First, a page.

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The Email Marketing Blog

The top thought leaders in email marketing share their insights and thoughts.

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Have you taken on a new role?  With the average tenure of email marketers at just under those of politicians and CMOs, new leaders and managers need to think about the first 90 days both tactically and strategically.

I love the book “The First 90 Days" by Michael Watkins.  Aside from personalized newborn-baby books, I’ve likely bought more versions of this book as gifts for industry colleagues than any other book.  It's so compelling to me because it made me re-evaluate things I knew intuitively but didn’t quite know how to structure.     

Many people in new jobs remind me of a local 5K race.  When the gun goes off, half the group sprints for the first 100 yards with visions of victory are in their mind, only to fade to a walk/trot after they get out of spectators' view.

The First 90 Days lists 10 core principles, which I wrote down on a yellow Post-It note and taped to my monitor screen. It sat there for close to 5 years: 

  • Promote Yourself
  • Accelerate Your Learning
  • Match Strategy to Execution
  • Secure Early Wins
  • Negotiate Success
  • Achieve Alignment
  • Build Your Team
  • Create Coalitions
  • Keep Your Balance
  • Expedite Everyone

With these principles as your framework, you can dig in to the six most important things you need to do in your first 90 days.

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Last modified on
Tagged in: The Marketing Life

I remember when I learned I was going to be responsible for email marketing for a new employer. My first reaction was “ok, what did I get into?”  After the first bit of panic wore off, I developed a plan to educate myself and get immersed in the channel.  Hopefully the tips below, which are based on how I learned the business, will help those who are new to this wonderful industry.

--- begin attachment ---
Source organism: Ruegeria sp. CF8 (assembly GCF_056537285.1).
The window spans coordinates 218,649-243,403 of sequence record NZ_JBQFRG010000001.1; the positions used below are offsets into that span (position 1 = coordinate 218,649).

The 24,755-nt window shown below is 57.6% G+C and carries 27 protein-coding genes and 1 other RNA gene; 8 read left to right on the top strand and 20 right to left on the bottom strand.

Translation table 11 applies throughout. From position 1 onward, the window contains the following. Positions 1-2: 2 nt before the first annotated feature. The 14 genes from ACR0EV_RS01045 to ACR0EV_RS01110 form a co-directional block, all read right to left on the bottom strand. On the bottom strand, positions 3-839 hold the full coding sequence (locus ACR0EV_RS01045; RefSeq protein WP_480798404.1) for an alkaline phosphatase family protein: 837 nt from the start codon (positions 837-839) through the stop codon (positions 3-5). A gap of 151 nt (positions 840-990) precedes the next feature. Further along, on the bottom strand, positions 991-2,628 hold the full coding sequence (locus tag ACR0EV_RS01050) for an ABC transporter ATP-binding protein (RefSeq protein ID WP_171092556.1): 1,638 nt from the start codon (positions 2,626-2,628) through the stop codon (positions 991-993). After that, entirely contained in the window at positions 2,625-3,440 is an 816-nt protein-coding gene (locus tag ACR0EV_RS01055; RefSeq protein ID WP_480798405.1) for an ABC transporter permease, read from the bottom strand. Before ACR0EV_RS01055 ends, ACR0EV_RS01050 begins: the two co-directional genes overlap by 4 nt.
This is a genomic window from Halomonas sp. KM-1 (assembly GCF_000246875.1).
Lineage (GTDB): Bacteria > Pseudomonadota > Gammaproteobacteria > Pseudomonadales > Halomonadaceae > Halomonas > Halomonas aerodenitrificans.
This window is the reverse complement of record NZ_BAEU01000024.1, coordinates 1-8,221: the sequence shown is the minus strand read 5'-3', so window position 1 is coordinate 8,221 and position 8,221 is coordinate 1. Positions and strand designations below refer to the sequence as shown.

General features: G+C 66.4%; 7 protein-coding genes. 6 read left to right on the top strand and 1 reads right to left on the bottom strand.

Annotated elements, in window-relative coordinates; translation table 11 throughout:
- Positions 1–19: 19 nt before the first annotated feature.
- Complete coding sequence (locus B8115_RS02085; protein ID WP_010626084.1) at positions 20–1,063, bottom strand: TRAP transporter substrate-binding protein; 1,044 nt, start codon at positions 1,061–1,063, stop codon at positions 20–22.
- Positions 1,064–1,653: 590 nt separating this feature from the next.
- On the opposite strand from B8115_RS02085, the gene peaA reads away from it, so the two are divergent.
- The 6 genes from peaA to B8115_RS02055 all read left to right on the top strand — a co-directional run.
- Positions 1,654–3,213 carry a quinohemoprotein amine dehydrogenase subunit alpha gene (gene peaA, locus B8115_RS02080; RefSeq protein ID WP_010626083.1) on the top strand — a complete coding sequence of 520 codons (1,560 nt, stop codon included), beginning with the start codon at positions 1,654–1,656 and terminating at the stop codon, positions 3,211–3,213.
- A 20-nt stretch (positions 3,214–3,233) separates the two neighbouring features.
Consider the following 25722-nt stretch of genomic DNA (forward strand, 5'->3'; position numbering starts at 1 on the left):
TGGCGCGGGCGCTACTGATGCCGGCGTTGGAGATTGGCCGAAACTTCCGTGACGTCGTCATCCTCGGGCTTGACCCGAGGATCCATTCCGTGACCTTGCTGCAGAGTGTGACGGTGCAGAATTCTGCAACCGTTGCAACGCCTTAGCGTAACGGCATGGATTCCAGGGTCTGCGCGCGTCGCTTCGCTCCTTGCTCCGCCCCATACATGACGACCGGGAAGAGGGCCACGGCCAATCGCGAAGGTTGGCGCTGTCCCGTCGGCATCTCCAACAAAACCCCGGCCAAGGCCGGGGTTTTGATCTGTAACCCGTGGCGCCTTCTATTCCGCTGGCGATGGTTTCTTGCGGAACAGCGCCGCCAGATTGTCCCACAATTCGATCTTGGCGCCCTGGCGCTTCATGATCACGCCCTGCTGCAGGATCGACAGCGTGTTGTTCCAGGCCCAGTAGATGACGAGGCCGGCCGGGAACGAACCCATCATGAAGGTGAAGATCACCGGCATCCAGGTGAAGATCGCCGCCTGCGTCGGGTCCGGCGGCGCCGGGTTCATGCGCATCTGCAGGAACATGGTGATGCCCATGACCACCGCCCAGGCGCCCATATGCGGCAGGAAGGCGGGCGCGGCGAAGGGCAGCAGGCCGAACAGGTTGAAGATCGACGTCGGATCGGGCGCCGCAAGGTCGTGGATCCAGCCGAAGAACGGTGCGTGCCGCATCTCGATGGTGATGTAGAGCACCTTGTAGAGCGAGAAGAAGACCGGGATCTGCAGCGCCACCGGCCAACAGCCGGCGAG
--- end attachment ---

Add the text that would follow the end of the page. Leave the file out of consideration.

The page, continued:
1. Make a full commitment
  2. Email marketing is not easy.  Sure, there are all kinds of Top 10 lists that tell you the best day to send, what kind of content people want, or what you should be testing. That makes it seem as though email marketing is more of an exact science than an art. And that could not be further from the truth.  You need to commit to learning as much as you can, and be prepared for it to consume you. To succeed in this business, you have to have an amazing thirst for knowledge, and a time commitment that falls outside the normal 9-5.

  3. Check your fear at the door
  4. Mistakes are going to happen. You are going to feel terrible when one does. A few years into my career, I made a mistake that resulted in our company being in the news for days. I was hoping for a foreign invasion or some other event large enough to move us out of the news cycle, but it never came. Did I think I was going to get fired?  Absolutely.  Did I? No. The people I worked for took it for what it was, and we moved on. The sun came up the next morning, and it didn’t take long to get back in the groove. But the simple fact is that if you’re constantly playing it safe, you’re not going to learn anything. You can’t be afraid of testing different ideas, exploring different platforms, or even of having a conversation. Note: this is not an advisement to embrace recklessness.  That is a different kind of thing entirely, and will have consequences.

  5. Find out who your Email Service Provider (ESP) is
  6. Every ESP is different.  Find out, as soon as you can, what platform you’re going to be using.  Get onto their support website and start learning the basics of the tool, and what its real potential is. Most of these platforms also have a wealth of online research, case studies, and other information you can use to learn how other companies have solved business problems through email marketing.

  7. Identify your competitors